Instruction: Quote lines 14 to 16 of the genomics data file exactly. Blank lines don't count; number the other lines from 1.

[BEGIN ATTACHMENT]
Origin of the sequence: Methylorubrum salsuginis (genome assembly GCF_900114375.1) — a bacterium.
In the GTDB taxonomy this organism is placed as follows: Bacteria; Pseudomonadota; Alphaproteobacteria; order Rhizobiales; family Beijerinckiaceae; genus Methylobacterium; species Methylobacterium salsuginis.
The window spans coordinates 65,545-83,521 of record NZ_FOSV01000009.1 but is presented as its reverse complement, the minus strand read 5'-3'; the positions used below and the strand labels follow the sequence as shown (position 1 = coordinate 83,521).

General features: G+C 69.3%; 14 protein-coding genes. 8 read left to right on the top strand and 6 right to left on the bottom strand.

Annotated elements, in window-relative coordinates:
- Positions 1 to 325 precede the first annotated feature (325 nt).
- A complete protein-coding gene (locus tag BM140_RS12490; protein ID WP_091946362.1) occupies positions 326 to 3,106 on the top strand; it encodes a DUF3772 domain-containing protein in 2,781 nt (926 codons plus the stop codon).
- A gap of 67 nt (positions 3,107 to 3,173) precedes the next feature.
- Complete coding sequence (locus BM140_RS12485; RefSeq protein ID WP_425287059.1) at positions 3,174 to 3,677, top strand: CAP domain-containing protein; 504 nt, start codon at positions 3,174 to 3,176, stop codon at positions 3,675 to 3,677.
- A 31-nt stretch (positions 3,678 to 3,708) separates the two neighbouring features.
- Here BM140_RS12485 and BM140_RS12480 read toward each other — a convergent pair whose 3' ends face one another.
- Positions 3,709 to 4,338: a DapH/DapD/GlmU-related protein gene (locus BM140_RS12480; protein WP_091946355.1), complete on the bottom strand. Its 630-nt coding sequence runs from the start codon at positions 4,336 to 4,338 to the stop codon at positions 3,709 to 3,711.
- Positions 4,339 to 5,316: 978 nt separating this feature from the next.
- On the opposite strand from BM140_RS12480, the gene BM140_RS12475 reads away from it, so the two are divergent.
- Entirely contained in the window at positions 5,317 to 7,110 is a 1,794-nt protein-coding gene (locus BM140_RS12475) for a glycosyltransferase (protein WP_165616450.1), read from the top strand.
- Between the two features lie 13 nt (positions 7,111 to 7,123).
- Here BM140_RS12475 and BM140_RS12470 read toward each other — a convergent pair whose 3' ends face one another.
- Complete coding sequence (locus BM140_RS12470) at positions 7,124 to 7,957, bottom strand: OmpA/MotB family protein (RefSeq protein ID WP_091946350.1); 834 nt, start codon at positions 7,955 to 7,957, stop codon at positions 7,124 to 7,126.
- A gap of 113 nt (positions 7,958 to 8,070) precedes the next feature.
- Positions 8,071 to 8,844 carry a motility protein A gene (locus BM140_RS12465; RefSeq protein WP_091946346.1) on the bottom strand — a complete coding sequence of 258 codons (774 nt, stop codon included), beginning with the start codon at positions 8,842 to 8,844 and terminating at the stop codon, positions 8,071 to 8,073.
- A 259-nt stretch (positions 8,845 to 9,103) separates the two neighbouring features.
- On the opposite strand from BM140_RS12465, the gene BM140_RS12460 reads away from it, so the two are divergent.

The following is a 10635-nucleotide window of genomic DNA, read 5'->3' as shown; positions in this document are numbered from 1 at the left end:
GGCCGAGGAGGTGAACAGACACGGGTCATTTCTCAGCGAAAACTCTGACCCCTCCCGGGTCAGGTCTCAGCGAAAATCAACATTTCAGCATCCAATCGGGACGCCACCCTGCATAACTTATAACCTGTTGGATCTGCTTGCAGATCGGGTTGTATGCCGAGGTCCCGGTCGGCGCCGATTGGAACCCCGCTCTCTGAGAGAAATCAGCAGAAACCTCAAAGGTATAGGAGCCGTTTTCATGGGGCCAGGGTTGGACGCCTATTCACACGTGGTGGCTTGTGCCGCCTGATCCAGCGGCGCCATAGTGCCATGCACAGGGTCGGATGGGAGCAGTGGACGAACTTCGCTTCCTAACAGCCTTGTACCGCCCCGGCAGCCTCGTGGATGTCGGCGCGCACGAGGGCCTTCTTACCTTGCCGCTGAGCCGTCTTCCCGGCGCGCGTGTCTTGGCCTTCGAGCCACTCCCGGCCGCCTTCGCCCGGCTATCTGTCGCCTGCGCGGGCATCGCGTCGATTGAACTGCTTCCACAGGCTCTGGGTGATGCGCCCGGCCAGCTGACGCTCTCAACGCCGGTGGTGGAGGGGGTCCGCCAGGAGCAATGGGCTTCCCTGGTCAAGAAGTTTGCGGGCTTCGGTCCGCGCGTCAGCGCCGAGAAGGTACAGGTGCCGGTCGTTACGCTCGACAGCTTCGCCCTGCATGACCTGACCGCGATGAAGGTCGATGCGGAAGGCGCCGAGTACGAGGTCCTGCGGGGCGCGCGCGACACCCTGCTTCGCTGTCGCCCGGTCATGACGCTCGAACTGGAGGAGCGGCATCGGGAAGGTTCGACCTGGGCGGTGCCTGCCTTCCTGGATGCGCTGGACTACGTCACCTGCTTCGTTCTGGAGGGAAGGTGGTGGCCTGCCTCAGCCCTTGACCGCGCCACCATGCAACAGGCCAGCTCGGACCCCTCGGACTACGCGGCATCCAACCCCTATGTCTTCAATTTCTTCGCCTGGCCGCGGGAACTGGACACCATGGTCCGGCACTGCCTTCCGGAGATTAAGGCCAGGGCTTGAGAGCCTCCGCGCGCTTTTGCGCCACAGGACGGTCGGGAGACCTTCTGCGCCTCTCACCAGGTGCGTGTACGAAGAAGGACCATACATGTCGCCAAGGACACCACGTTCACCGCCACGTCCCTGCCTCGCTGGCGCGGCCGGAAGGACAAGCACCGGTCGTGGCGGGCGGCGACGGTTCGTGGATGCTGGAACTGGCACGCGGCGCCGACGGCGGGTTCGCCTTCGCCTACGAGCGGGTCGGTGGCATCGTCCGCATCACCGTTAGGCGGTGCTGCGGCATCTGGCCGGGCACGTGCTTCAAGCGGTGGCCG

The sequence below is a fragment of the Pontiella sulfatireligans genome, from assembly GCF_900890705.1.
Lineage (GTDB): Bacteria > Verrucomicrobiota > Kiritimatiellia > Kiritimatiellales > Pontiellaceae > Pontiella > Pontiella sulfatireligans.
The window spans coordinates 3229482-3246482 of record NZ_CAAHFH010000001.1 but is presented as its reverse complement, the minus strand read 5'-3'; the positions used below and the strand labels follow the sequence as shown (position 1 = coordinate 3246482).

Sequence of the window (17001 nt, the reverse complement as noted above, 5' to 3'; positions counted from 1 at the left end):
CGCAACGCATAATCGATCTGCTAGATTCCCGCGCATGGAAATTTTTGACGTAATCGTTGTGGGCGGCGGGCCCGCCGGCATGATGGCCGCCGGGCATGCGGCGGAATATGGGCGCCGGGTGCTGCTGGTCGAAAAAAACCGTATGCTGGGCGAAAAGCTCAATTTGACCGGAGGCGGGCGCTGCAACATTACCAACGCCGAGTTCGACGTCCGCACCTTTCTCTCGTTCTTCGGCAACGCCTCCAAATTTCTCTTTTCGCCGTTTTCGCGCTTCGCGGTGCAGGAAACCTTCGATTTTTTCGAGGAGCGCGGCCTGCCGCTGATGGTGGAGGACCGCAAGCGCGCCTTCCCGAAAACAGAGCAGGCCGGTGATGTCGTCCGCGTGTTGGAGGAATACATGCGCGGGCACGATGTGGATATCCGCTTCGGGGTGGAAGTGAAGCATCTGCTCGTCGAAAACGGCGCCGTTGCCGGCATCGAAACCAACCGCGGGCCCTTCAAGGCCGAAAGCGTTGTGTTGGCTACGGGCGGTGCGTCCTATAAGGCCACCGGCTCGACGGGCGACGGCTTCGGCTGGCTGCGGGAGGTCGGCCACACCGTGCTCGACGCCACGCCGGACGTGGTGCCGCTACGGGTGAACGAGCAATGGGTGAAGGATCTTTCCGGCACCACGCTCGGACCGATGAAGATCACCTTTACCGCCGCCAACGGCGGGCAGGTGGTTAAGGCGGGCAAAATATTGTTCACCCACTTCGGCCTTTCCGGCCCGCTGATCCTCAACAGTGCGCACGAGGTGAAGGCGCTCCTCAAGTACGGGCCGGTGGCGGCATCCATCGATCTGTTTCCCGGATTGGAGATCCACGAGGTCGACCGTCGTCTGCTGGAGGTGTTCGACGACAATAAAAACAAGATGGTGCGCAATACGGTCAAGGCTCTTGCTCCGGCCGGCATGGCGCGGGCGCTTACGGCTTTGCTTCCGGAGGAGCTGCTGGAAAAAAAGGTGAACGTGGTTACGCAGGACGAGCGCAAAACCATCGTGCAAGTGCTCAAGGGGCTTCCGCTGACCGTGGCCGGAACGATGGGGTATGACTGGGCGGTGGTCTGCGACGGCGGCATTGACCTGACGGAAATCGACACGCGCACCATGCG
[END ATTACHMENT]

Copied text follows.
- On the opposite strand from BM140_RS12480, the gene BM140_RS12475 reads away from it, so the two are divergent.
- Entirely contained in the window at positions 5,317 to 7,110 is a 1,794-nt protein-coding gene (locus BM140_RS12475) for a glycosyltransferase (protein WP_165616450.1), read from the top strand.
- Between the two features lie 13 nt (positions 7,111 to 7,123).